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The Coronavirus Is About To Test The Benefits, And Limits, Of Teleworking

The coronavirus pandemic has corporations and office landlords scrambling like the average consumer. But instead of toilet paper, they are now scrambling with how to maintain a cohesive office environment while everyone works from home.


While not yet demanded on a national scale, San Francisco is the first city to have instituted a shelter-in-place policy, and many companies are requiring employees to work remotely while the coronavirus continues to spread in the U.S. 

“Everybody is trying to figure out what their remote work policy should be. This is like a forced dry run for a lot of companies,” said Kay Sargent, the director of workplace for design firm HOK.

The spread of the coronavirus will force companies to fast-track the adoption of remote working practices, JLL wrote in a report this week. Many international companies that were distancing themselves from the practice in recent years likely will be flocking back to it.

“We are in the middle of the largest test of home-working in history, and corporates are adopting, refining and testing policies, processes and infrastructure to make it work,” JLL officials wrote in the report.

HOK already has been fielding calls from clients on how they can set up audiovisual and IT systems to handle holding conferences and meetings remotely, more often and with more participants, Sargent said.

“I was on a call the other day with a bunch of AV/IT integrators whose clients were saying, 'We need this stuff, and we need it now,'” she said.

HOK Director Kay Sargent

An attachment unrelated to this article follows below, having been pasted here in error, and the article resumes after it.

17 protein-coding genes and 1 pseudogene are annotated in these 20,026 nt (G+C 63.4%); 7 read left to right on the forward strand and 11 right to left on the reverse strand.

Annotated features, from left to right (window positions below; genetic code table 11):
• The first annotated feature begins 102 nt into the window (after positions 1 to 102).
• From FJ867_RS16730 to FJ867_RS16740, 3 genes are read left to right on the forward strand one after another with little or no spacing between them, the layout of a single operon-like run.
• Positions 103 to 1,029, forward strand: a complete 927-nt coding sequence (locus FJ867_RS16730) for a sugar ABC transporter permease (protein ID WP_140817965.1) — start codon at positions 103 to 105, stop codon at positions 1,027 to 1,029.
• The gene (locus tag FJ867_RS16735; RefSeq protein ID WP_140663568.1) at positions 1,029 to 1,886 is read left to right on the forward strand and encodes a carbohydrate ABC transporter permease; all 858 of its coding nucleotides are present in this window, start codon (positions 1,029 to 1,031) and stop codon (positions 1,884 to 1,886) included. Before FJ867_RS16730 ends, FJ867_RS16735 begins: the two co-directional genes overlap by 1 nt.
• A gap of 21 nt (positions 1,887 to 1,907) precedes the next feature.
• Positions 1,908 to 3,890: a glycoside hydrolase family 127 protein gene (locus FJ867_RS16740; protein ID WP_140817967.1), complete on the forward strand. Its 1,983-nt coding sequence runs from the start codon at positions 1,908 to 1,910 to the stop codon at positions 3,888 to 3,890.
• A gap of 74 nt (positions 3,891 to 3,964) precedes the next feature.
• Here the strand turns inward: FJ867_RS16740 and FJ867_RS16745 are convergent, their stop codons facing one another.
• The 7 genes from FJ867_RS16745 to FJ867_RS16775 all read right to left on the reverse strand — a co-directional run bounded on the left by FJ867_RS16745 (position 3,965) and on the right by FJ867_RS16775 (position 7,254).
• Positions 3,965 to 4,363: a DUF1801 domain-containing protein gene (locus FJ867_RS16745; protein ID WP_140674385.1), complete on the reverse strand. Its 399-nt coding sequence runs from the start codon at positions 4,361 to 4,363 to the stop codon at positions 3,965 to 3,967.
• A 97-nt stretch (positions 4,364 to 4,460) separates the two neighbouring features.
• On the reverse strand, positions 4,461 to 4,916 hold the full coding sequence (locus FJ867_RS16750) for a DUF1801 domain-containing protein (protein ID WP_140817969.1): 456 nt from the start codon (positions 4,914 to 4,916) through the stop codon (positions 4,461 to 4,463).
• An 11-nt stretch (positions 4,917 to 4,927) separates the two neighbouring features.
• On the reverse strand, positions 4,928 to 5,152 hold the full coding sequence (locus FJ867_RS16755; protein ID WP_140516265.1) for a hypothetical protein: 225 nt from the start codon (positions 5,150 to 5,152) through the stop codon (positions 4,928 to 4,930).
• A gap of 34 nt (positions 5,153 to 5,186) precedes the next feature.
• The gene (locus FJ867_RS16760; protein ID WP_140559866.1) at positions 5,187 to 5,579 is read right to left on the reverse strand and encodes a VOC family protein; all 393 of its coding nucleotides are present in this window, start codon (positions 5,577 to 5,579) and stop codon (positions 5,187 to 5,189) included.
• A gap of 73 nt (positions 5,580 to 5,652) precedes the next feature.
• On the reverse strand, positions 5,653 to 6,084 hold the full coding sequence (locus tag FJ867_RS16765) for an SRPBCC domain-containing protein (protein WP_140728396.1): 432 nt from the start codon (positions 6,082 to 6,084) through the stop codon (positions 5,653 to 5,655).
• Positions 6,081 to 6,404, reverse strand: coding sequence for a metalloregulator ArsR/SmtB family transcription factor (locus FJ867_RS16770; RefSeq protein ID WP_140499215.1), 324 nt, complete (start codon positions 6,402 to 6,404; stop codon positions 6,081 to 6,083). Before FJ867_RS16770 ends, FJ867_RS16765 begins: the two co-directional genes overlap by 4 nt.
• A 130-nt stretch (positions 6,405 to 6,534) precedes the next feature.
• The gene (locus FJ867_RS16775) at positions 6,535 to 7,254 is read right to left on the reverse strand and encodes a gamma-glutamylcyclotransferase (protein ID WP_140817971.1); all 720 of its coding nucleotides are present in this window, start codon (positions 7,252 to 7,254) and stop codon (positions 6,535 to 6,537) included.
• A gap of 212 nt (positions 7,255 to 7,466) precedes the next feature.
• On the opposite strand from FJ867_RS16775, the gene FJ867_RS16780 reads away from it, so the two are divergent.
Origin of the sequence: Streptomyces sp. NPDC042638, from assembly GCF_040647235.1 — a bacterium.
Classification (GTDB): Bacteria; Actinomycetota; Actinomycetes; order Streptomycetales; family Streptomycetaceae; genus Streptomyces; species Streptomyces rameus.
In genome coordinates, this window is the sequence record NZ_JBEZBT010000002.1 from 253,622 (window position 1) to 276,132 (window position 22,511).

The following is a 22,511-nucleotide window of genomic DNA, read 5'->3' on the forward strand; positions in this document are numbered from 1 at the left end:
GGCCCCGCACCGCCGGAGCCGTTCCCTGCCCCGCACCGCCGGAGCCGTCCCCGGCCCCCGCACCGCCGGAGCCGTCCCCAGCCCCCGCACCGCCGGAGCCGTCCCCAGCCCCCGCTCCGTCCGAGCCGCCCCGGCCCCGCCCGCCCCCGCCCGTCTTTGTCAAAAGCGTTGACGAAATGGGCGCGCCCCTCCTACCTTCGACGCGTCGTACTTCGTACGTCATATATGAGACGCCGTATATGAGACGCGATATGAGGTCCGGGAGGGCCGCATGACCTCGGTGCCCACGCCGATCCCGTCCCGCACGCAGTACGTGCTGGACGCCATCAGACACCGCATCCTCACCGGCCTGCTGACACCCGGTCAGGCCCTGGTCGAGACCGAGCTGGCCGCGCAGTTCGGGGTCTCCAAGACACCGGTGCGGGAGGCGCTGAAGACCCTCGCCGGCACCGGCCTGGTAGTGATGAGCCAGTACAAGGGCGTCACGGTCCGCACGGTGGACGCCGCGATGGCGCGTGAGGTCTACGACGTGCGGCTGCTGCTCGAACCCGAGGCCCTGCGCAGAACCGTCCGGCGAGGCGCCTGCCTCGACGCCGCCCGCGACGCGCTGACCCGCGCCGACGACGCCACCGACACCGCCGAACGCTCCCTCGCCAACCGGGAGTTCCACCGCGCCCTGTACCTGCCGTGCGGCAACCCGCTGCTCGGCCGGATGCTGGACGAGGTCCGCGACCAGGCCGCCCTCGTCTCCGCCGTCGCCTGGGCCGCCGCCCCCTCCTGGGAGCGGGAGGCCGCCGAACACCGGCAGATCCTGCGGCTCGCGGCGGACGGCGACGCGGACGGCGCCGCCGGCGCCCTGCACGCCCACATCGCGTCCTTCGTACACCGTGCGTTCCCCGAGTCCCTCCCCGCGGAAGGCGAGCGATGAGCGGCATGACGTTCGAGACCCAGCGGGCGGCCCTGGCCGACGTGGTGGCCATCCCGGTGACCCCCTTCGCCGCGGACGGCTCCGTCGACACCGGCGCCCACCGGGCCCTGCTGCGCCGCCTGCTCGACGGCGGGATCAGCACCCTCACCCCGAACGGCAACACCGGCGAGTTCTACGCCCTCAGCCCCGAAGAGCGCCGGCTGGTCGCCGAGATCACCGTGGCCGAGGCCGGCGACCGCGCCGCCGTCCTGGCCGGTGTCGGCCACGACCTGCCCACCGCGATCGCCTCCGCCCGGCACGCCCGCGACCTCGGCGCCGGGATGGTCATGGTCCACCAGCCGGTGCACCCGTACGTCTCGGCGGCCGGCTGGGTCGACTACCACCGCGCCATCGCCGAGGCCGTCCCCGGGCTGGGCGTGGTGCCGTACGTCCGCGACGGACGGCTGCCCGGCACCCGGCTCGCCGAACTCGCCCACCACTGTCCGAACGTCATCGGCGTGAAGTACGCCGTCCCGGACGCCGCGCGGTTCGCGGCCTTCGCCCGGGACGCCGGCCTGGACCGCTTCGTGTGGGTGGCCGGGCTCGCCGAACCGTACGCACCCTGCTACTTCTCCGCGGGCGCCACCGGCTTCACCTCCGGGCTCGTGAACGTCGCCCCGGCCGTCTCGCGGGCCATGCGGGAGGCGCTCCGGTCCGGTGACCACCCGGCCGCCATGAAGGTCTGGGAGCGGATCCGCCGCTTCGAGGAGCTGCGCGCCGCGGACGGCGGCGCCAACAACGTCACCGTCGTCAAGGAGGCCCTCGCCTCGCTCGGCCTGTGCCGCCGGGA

“I think you're going to have companies who have never embraced mobile work-from-home or folks working in today's mobile economy, so they'll probably have some changes,” Colliers International Atlanta President Bob Mathews said.

But few office real estate executives see this have a long-term drain on office demand, especially since many companies are already operating on the lean side when it comes to corporate real estate, having spent the past decade bleeding out space efficiencies. As of last year, the average square feet of office per employee was 194, down 8.3% from a decade earlier.

Since 2005, the number of full-time employees who regularly work from home has grown by 173%, to 4.7 million people, according to consulting firm Global Workplace Analytics.

“I think that there will be a lot of questions regarding hoteling and other open-environment type setups,” CBRE Vice Chairman John Shlesinger said. "Do I see people switching because of this? Not really."

JLL researchers wrote that even an increase of work-from-home policies will have limited impact since most portfolios have been optimized. When the economy normalizes, new employment should outweigh any drain from home-working shifts, and companies ultimately still value having people together physically.